Cash Collection Cycle

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Cash Collection Cycle

The cash cycle is a measure used to determine the number of days between when the business pays for its inventory and when it receives cash from its credit customers. Companies invest in inventory and other resources with an aim of selling them for cash and a profit. The cash collection period is used to determine how long cash is held up in inventory. When inventory is sold on credit, the ratio also captures how long it takes to collect cash from customers.

The cash cycle is computed as the sum of three activity ratios; days inventory outstanding, days sales outstanding and days payable outstanding. The days inventory outstanding is a reflection of the inventory currently held by the company and it shows how long it will take to convert the inventory into cash. It is calculated using the formula average inventory ÷ cost of goods sold per day. Days sales outstanding current sales and how long it will take to collect cash from customers. It is computed as average accounts receivable ÷ revenue per day. The days payable outstanding shows the outstanding payables that the company has. Payables are incurred when the company purchases inventory and on credit. The ratio is calculated as average accounts payable ÷ cost of goods sold per day (CI Staff, 2011).

The three ratios are added together to determine cash collection period. A smaller figure is preferred with negative figures being even more desirable. This is because getting small or negative CCC means that cash is tied up in inventory for shorter periods of time. The time between which inventory is bought, sold and cash received is small. A negative cash conversion cycle is the best measure that a company would want to achieve. This indicates that the company does not pay for its inventory until after the said inventory has been sold. Working capital is being efficiently utilized with the company having cash to settle other things. If the company has a negative of small cash conversion cycle, it should maintain it and avoid prolonging it.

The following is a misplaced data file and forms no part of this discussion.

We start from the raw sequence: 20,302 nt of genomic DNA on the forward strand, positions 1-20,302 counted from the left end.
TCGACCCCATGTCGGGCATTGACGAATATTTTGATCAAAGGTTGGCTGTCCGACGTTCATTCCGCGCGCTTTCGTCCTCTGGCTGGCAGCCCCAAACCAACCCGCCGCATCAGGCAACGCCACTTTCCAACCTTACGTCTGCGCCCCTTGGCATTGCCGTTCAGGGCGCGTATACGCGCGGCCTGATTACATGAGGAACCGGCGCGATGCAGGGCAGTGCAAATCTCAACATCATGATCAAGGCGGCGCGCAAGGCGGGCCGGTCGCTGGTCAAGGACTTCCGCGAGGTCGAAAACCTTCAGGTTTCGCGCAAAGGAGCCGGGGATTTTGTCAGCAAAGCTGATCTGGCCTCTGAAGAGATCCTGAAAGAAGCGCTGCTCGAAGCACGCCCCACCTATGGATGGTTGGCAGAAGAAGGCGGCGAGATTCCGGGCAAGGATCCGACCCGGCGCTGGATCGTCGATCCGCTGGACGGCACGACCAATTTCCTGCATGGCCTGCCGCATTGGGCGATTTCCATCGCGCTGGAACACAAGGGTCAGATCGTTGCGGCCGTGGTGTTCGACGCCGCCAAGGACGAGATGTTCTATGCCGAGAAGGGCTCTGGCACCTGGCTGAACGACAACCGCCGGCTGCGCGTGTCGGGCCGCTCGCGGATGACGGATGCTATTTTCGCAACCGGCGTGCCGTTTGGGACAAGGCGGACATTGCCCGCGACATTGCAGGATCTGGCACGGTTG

Analysis of CVS Health Ratios

CVS had an inventory turnover rate of 10.34. This means that the company turned over inventory 10.34 times during the year. The company bought and cleared inventory an average of 10.34 times during the year. The production cycle was 35.31 times. In other words, the company took 10.34 days to sell the entire inventory held at any given time. The account receivable turnover rate was 14.76 times during the year. Finally, the average collection cycle is 24.73. This means that it took the company an average of 24.73 days to collect cash from customers who had purchased goods on credit.

Strategies to Increase Cash Flows

To increase cash flow in the business, the company can undertake the following strategies (SBDC, 2017)

i. Preparing cash flow projections

Preparing cash flow forecast will enable the company to have a good idea of their current cash flow level. It will also enable CVS to determine future cash flow needs and plan well in advance. This way, in case the business is likely to run out of cash, it can always cover cash flow needs through borrowing.

ii. Evaluation of terms

To boost cash collection from customers, CVS may evaluate collection policy. This may involve offering discounts to customers if they pay within a short period of time, this way, debtors will be motivated to settle their accounts quickly to take advantage of the discounts. Similarly, CVS also purchases goods on credit and is most likely offered discounts if they settle their accounts within a given period. They should therefore take advantage of these discounts to reduce the overall payable.

iii. Improvement of inventory

Excess inventory results in the company incurring unnecessary inventory holding costs. To avoid incurring these costs, the company should use strategies to determine optimal inventory level. This will free up cash that would have otherwise been held inventory.

iv. Sending invoices promptly

When customers are reminded to settle their accounts soon, they tend to pay up more quickly. Delays in sending invoices may mean that receivables are settled slowly.

v. Conducting credit checks on customers

This minimizes the possibility of incurring bad debts from customers with poor credit rating. Also, customers with high credit rating tend to settle their accounts more quickly thus increasing cash flow.
















CI Staff (2011). The cash conversion cycle. Retrieved 22 May 2017, from

SBDC (2017). Strategies for Improving Your Cash Flow – America’s SBDC – California / Los Angeles Network. (2017). America’s SBDC – California / Los Angeles Network. Retrieved 22 May 2017, from